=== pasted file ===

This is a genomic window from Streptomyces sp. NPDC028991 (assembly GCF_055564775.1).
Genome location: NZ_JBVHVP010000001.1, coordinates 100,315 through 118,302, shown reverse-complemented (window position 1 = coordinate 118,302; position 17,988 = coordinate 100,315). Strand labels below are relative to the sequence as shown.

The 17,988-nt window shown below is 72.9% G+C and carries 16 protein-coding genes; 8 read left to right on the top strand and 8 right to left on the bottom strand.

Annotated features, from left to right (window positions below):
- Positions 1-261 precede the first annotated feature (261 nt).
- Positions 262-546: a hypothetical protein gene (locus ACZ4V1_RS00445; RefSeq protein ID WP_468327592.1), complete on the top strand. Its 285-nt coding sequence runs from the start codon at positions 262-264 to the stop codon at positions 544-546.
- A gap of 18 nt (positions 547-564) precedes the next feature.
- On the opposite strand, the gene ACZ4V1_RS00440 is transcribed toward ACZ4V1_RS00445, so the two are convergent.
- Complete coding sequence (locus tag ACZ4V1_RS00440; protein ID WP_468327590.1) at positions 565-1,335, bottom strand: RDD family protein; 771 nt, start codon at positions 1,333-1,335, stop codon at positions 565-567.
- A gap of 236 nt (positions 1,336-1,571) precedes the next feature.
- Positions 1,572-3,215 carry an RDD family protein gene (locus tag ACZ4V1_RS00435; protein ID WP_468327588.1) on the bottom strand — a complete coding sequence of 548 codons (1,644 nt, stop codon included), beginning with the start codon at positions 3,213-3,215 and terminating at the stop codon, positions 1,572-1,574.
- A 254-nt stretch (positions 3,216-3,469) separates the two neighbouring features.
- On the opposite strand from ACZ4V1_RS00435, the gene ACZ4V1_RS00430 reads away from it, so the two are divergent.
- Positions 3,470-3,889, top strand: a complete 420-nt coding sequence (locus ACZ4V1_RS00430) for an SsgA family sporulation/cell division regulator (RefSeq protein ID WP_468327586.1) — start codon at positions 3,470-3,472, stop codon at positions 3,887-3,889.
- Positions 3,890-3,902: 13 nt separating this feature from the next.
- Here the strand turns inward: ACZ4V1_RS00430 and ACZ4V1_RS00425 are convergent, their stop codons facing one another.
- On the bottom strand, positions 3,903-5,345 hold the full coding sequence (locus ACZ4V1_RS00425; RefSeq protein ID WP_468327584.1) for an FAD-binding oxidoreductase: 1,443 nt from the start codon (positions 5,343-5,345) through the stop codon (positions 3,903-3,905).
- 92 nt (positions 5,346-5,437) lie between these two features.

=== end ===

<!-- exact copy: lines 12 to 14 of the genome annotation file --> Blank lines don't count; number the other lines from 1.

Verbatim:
- A 254-nt stretch (positions 3,216-3,469) separates the two neighbouring features.
- On the opposite strand from ACZ4V1_RS00435, the gene ACZ4V1_RS00430 reads away from it, so the two are divergent.
- Positions 3,470-3,889, top strand: a complete 420-nt coding sequence (locus ACZ4V1_RS00430) for an SsgA family sporulation/cell division regulator (RefSeq protein ID WP_468327586.1) — start codon at positions 3,470-3,472, stop codon at positions 3,887-3,889.